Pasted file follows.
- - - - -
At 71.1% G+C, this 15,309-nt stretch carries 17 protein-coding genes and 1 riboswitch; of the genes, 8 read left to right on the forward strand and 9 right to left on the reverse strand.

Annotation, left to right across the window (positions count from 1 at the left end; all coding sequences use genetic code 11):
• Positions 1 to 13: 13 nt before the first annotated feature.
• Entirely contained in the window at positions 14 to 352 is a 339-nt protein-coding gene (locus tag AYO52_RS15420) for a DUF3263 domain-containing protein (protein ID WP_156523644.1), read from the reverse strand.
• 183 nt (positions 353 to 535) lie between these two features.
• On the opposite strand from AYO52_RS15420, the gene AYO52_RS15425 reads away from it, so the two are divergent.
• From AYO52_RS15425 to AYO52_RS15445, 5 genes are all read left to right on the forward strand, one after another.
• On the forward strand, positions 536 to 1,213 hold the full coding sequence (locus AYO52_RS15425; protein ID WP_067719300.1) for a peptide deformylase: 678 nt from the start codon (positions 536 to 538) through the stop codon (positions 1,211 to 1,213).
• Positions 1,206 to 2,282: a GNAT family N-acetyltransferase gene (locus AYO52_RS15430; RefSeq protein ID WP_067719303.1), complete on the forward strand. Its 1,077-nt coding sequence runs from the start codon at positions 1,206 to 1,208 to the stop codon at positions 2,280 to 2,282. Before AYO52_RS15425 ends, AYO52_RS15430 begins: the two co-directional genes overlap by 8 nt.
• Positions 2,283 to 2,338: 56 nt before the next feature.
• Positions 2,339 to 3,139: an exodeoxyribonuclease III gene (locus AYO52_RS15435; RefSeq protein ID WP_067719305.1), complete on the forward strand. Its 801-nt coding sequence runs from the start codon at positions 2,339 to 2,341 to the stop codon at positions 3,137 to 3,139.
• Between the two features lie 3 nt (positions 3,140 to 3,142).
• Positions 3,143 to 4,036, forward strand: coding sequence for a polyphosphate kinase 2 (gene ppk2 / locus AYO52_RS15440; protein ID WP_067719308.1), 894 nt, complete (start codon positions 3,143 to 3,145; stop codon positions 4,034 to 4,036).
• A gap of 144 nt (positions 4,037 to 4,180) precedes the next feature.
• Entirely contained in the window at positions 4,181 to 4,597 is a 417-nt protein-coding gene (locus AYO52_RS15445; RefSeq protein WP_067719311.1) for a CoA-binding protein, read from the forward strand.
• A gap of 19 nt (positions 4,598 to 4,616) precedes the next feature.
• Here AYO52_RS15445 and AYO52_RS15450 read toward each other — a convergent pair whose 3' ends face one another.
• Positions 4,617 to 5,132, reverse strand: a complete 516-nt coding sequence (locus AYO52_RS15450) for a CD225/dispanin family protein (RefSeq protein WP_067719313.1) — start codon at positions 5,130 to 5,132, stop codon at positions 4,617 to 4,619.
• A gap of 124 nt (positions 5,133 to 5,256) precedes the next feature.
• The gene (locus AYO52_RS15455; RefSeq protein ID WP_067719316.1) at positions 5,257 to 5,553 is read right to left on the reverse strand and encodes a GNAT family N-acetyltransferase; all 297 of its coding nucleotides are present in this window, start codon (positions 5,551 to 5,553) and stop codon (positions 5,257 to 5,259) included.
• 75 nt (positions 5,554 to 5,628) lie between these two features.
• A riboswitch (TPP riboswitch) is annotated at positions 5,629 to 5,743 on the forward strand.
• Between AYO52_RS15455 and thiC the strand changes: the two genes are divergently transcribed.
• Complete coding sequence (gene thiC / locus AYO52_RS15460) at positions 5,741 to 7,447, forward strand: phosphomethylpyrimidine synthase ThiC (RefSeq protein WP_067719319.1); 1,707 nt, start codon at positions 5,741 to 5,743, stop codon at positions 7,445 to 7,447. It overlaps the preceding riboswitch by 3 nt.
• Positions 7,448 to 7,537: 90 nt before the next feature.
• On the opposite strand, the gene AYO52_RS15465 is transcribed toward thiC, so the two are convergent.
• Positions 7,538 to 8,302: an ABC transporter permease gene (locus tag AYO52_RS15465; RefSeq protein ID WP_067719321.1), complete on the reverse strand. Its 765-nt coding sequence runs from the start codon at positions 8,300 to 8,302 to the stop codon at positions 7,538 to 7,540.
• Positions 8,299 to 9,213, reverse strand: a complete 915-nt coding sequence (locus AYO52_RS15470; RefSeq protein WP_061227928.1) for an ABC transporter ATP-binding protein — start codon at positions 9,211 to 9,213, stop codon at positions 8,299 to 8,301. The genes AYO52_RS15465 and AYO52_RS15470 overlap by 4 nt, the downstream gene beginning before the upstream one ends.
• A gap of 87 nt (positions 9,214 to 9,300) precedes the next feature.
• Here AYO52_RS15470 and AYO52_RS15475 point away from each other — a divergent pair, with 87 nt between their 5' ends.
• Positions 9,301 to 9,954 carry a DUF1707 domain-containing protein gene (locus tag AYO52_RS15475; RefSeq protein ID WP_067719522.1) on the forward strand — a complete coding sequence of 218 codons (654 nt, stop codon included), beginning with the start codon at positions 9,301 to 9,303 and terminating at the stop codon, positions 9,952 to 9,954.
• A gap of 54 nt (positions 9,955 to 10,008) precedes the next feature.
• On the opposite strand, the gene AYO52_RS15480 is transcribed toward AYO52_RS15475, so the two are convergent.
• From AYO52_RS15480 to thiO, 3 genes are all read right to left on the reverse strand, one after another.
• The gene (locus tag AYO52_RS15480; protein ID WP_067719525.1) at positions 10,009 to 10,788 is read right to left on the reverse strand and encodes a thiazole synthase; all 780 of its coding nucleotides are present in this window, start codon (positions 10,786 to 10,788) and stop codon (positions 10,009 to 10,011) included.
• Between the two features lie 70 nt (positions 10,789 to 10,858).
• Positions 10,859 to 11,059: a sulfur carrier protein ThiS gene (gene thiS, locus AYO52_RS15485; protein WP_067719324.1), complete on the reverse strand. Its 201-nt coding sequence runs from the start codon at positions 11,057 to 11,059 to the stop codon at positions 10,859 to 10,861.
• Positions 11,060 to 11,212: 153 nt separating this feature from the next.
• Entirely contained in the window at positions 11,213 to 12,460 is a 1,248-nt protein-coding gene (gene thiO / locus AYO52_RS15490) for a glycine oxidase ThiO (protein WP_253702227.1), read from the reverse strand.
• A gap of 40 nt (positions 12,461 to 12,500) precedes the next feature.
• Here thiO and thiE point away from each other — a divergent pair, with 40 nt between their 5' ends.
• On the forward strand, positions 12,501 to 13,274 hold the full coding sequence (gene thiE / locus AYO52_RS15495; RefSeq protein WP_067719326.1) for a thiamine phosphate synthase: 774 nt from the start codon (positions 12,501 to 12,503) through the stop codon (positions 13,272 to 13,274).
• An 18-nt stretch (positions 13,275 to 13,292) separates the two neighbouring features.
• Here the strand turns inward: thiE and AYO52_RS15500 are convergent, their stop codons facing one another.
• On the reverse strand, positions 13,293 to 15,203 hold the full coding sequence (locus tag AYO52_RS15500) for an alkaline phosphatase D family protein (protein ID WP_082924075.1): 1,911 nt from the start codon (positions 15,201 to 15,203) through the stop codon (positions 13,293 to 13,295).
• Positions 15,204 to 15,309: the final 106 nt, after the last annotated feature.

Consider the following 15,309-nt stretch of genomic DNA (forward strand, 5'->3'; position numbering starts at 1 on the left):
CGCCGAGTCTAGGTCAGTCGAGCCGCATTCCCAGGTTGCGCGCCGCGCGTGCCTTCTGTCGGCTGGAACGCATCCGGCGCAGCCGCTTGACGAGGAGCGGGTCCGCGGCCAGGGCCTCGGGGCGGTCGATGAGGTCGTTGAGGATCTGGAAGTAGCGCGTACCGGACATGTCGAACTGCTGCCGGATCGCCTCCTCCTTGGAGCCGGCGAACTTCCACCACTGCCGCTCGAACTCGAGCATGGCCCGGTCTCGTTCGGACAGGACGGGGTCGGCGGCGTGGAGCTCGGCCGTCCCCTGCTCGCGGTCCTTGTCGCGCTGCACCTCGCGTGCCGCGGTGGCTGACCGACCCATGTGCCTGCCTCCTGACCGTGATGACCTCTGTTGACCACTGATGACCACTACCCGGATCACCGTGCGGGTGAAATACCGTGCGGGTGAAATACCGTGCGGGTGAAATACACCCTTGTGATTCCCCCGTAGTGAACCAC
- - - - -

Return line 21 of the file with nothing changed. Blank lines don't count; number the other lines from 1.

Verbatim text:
• 75 nt (positions 5,554 to 5,628) lie between these two features.